Travelling in storms, rain and strong wind

Driving in storms, rain and strong wind

Choices and planning ahead

  • Even moderate rain can reduce your ability to see and be seen. A good rule of thumb is ‘if it’s time for your wipers, it’s time to slow down’.
  • If heavy downpours are expected, avoid starting your journey until it clears.
  • If you can, choose main roads, where you are less likely to be exposed to fallen branches and debris and flooding.
  • Use dipped headlights if visibility is seriously reduced.
  • Gusts of wind can unsettle vehicles – grip your steering wheel firmly with both hands. This is particularly important when planning to overtake.
  • Keep an eye out for gaps between trees, buildings or bridges over a river or railway – these are some of the places you are more likely to be exposed to side winds. Ensure that you maintain enough room either side of your vehicle so you can account for it being blown sideways.
  • Roads will be more slippery than usual in wet weather – be sure to give yourself more time to react when approaching a hazard. Increase your following gap to at least four seconds from the moving traffic in front.
  • Keep your eyes peeled on the road at all times as spray from other vehicles can suddenly reduce your visibility. Remember it affects others too, so anticipate their actions and be prepared.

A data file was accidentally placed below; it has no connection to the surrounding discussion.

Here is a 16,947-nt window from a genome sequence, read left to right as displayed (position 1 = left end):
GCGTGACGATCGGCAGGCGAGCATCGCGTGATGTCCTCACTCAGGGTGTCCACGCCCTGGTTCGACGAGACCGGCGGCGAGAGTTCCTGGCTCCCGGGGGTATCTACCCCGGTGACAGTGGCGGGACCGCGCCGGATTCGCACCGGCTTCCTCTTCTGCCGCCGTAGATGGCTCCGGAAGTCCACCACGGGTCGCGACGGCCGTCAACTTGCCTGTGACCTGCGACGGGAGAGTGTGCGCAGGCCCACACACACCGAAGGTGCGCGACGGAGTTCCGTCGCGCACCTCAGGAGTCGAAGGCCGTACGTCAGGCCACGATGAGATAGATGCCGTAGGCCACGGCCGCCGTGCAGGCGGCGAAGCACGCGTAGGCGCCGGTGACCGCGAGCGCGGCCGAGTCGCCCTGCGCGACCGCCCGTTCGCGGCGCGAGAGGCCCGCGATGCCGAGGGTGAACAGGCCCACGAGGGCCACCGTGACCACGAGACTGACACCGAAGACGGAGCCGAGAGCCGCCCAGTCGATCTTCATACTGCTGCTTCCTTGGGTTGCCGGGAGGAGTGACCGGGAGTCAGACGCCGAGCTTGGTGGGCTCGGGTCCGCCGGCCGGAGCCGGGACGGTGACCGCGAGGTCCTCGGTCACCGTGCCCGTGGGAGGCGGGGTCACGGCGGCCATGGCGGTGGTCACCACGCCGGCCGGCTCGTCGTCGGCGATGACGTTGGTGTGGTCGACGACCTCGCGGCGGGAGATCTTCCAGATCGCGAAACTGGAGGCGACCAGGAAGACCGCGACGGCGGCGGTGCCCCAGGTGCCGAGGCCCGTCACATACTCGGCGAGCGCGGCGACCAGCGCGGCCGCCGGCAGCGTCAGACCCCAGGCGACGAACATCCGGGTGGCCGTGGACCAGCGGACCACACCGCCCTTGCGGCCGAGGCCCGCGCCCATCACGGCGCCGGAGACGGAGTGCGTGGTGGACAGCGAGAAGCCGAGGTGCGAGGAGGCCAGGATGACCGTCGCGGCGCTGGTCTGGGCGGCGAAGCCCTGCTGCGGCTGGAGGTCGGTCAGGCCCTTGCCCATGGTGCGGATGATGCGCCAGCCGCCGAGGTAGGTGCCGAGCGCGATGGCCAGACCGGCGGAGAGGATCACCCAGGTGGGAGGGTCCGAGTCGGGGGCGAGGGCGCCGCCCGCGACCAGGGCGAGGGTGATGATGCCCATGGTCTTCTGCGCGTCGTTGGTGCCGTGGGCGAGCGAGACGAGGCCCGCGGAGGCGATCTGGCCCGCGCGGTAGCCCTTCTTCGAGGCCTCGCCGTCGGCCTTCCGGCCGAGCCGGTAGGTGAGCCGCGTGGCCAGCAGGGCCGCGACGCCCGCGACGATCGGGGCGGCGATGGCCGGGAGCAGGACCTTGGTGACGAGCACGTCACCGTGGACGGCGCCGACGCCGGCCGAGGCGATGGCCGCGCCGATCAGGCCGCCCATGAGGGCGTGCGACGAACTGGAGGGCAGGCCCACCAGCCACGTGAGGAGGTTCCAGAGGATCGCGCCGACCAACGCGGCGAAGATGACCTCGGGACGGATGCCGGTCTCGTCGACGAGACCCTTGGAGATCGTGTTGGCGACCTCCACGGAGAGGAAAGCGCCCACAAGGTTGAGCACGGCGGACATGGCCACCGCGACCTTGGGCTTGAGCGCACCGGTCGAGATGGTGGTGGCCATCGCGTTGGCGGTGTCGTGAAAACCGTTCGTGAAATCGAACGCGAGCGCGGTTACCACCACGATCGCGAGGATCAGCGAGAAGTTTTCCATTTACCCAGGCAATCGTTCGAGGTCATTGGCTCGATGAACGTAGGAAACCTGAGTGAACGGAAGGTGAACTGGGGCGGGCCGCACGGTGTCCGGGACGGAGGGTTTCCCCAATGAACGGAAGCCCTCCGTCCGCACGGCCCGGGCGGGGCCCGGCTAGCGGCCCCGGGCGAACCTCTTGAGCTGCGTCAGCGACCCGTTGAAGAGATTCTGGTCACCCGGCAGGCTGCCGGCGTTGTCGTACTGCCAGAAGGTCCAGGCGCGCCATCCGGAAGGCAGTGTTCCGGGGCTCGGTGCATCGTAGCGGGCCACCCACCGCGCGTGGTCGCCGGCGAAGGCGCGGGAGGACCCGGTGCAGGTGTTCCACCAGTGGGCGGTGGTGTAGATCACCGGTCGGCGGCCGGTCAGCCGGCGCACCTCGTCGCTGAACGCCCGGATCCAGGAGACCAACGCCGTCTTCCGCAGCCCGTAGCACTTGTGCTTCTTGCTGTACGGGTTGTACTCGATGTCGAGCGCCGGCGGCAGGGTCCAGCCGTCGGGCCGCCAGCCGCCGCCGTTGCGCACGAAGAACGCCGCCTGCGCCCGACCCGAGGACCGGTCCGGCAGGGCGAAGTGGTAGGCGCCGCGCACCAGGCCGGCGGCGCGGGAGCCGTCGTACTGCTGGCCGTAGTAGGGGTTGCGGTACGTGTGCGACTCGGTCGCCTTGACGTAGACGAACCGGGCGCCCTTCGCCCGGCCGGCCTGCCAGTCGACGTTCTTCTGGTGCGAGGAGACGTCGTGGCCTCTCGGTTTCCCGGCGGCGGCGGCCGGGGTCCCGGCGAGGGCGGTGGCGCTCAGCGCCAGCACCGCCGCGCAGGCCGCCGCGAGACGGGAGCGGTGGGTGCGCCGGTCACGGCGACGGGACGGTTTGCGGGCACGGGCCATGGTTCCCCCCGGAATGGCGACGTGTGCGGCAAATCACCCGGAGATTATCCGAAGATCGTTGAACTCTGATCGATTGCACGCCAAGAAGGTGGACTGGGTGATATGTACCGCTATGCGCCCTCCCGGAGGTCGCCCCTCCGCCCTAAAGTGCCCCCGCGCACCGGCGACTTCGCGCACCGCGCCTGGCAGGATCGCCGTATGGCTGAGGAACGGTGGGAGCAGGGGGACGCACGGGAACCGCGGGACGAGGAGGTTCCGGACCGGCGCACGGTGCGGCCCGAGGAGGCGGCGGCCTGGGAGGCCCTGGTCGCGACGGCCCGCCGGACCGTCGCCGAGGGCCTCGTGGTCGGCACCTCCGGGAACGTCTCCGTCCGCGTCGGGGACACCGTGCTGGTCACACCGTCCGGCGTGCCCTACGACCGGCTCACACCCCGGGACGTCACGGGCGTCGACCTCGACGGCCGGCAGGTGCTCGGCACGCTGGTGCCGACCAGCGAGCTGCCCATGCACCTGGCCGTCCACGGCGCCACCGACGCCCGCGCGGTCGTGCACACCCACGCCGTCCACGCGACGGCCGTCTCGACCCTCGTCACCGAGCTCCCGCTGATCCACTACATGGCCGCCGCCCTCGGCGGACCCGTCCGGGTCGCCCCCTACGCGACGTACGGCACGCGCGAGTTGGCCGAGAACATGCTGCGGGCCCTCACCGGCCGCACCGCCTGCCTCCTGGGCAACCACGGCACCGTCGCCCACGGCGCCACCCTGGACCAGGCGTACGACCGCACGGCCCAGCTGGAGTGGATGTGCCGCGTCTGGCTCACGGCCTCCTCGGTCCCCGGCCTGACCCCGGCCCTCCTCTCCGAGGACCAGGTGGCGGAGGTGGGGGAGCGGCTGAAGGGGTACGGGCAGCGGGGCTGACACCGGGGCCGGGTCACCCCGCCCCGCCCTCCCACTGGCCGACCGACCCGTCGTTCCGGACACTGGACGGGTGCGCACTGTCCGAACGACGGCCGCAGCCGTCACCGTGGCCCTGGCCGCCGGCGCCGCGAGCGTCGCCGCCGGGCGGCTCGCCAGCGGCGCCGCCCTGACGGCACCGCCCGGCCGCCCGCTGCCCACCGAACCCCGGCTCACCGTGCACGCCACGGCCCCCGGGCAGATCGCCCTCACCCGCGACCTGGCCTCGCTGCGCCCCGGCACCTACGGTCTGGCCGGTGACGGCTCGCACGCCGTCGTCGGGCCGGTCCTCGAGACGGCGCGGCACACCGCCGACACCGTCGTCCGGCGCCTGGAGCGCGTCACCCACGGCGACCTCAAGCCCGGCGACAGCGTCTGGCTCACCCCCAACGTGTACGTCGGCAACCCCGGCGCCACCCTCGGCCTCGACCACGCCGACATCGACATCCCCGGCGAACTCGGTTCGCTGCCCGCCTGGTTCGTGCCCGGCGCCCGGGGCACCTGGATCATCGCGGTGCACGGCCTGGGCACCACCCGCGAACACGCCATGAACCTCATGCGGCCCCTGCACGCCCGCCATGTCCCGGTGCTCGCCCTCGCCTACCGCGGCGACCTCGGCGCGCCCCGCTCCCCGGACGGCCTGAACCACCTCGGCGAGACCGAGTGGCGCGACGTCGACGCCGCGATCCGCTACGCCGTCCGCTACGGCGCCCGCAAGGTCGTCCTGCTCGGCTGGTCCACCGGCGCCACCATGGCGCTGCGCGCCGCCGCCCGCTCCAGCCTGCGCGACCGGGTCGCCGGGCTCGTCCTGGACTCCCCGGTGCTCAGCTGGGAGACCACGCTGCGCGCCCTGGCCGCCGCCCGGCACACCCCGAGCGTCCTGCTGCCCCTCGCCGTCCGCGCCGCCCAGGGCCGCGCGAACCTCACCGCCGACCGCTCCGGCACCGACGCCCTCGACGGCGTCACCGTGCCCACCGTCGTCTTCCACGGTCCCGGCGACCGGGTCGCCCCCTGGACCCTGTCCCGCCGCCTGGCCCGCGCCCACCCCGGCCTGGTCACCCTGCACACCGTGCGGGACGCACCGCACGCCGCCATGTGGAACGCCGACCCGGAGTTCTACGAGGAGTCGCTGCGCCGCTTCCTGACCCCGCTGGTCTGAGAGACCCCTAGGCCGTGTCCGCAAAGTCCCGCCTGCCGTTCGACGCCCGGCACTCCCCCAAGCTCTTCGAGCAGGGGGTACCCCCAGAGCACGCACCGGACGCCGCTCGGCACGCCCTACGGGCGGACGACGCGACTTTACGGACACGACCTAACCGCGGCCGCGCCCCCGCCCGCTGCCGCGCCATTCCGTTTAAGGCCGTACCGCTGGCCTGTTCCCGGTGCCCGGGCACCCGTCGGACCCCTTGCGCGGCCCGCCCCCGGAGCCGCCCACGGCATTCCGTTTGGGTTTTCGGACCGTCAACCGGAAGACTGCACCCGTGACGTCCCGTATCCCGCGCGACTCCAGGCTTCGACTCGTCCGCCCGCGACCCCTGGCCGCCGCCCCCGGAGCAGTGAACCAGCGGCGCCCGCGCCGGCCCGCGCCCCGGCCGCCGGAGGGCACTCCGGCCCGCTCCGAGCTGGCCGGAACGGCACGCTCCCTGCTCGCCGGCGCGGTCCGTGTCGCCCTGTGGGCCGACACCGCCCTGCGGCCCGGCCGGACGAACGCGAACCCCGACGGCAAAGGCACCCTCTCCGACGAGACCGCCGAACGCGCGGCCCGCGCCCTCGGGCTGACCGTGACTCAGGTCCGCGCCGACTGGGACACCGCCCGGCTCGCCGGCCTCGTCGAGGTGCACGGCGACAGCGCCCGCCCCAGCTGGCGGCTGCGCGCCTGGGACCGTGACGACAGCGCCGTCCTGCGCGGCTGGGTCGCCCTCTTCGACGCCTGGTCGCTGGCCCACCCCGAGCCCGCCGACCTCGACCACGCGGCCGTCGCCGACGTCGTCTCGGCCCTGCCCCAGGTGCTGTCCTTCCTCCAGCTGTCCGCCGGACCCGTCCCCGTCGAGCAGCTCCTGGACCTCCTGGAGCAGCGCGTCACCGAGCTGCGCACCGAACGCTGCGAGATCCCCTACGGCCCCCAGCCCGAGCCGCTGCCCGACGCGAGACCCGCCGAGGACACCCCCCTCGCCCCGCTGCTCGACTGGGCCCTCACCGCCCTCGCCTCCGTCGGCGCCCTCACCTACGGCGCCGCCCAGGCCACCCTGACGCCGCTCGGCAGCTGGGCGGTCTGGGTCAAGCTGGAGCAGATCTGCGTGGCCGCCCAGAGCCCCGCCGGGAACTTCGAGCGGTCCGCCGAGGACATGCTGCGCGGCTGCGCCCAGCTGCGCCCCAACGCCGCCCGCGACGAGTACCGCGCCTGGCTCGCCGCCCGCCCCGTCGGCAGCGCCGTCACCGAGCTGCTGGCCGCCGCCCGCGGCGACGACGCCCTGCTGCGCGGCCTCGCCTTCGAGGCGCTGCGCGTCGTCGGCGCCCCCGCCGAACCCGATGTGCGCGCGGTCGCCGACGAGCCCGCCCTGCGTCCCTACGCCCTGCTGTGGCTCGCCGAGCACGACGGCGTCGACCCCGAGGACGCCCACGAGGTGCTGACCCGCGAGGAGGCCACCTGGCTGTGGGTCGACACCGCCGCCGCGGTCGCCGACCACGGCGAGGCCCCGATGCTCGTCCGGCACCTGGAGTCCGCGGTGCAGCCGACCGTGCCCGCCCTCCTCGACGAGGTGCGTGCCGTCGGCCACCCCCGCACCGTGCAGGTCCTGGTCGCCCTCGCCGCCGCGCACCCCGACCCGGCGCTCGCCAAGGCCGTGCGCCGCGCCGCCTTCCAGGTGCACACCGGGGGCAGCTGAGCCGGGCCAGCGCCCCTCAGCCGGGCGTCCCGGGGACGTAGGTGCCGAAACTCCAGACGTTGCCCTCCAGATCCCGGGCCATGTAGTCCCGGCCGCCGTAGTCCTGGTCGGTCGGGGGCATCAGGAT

What to do when the road is flooded

  • If the road is flooded, turn around and find another route. The number one cause of death during flooding is driving through flood water, so the safest advice is turn around, don’t drown.
  • Although the water may seem shallow, just 12 inches (30cm) of moving water can float your car, potentially taking it to deeper water from which you may need rescuing.
  • Flood water also contains hidden hazards which can damage your car, and just an egg-cupful of water sucked into your car’s engine will lead to severe damage.
  • Never drive through flood water. Turn around.

Keep an eye out for cyclists, motorcyclists and pedestrians

  • Remember to give vulnerable road users including cyclists, motorcyclists and pedestrians more room than usual. They are more likely to be blown around by side winds – always keep a safe distance.
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